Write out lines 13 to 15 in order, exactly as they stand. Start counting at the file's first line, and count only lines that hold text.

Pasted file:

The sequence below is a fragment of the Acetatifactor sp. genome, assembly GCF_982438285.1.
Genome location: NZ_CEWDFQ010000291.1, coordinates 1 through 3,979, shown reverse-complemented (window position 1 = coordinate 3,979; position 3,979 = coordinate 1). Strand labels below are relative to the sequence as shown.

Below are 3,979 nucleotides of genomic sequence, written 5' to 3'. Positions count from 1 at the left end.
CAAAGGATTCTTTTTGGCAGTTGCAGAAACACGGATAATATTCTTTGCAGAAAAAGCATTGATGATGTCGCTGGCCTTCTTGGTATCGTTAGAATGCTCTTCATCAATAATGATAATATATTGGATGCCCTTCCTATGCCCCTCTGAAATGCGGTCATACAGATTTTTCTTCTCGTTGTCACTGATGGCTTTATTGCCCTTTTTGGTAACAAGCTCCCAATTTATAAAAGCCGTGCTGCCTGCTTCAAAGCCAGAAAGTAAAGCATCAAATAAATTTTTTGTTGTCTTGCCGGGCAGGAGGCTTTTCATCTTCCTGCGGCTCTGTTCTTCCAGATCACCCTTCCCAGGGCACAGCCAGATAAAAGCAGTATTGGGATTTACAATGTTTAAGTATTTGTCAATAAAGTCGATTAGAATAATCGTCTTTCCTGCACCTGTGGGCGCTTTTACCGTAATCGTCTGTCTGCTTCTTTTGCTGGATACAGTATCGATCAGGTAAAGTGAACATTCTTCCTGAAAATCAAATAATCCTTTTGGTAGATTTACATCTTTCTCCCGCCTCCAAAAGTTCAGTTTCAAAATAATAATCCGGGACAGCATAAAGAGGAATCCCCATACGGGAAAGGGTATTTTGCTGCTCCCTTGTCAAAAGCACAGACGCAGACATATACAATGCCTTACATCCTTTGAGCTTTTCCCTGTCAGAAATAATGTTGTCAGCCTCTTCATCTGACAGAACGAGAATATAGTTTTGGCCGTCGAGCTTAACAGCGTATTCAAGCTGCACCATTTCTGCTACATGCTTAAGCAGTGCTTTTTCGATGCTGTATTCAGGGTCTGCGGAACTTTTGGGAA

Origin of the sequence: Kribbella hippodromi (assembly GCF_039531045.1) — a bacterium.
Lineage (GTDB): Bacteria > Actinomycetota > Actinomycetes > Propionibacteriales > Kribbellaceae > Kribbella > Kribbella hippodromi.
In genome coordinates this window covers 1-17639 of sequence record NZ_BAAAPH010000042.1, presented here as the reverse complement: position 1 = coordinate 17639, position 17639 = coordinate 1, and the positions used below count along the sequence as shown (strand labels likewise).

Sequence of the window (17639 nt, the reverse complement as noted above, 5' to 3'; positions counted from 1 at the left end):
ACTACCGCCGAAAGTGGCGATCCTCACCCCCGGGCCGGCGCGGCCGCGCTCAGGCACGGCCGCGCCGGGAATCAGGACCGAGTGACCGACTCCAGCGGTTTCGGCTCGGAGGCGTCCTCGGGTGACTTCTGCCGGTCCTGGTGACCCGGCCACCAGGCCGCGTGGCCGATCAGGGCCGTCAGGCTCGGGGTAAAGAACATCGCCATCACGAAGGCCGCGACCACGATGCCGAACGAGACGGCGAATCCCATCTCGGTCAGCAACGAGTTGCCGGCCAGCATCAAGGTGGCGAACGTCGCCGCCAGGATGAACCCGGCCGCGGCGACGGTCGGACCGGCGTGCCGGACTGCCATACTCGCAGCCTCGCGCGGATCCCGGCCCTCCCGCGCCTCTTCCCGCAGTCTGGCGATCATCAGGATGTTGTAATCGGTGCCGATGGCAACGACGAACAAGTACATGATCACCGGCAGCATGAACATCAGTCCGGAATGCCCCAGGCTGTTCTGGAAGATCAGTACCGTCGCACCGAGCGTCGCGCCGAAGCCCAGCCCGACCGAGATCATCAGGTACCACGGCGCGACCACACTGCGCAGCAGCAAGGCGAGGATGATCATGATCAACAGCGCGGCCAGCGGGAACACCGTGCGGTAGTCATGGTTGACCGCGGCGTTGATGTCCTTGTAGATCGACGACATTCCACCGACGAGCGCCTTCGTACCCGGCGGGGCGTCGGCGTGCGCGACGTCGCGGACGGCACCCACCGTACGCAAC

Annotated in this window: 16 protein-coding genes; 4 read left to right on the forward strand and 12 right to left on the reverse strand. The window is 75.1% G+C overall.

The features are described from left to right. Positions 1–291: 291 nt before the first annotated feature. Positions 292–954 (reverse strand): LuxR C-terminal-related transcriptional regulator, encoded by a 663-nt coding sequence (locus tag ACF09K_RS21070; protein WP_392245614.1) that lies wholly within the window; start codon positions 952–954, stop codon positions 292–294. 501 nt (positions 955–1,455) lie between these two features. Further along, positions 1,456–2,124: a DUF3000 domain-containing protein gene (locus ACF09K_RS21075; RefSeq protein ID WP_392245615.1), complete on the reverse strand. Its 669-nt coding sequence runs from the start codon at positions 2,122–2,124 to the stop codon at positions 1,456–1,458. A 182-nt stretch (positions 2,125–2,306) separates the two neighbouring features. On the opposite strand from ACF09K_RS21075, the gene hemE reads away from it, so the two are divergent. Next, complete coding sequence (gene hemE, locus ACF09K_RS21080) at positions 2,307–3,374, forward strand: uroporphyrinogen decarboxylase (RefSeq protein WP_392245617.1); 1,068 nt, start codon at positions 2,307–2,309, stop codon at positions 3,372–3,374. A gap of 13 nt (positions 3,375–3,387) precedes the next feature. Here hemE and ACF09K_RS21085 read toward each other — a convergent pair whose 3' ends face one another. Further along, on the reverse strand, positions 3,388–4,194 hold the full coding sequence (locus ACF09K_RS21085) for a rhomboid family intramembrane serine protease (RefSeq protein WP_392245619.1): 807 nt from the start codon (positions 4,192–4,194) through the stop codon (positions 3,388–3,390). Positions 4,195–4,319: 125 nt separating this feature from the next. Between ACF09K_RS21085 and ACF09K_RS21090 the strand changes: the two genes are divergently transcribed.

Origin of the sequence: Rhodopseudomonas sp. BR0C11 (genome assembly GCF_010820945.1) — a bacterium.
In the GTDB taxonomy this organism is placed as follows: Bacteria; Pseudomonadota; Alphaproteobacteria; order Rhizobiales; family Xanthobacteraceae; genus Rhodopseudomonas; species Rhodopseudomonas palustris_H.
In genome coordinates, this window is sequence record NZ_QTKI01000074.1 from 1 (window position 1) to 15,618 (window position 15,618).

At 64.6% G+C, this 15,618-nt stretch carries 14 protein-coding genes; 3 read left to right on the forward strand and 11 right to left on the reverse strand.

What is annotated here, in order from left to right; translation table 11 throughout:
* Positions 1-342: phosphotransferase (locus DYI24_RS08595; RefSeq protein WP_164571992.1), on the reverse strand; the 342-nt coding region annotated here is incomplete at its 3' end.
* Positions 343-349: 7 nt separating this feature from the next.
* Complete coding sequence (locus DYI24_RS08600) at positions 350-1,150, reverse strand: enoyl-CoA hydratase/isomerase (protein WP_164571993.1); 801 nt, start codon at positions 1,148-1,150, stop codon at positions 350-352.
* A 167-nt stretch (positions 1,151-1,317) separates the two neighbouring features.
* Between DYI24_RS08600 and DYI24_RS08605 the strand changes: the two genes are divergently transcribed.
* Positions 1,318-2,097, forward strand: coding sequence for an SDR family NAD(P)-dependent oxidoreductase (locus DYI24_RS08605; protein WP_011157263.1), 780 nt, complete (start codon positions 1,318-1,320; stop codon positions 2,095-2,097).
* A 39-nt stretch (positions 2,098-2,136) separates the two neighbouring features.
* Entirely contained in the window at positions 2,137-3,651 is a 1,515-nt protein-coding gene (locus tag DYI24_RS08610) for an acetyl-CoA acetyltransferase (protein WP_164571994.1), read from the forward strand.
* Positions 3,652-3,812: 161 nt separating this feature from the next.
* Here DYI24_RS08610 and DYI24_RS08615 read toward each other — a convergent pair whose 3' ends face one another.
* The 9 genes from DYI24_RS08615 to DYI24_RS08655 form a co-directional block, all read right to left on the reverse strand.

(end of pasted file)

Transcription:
In the GTDB taxonomy this organism is placed as follows: Bacteria; Pseudomonadota; Alphaproteobacteria; order Rhizobiales; family Xanthobacteraceae; genus Rhodopseudomonas; species Rhodopseudomonas palustris_H.
In genome coordinates, this window is sequence record NZ_QTKI01000074.1 from 1 (window position 1) to 15,618 (window position 15,618).

At 64.6% G+C, this 15,618-nt stretch carries 14 protein-coding genes; 3 read left to right on the forward strand and 11 right to left on the reverse strand.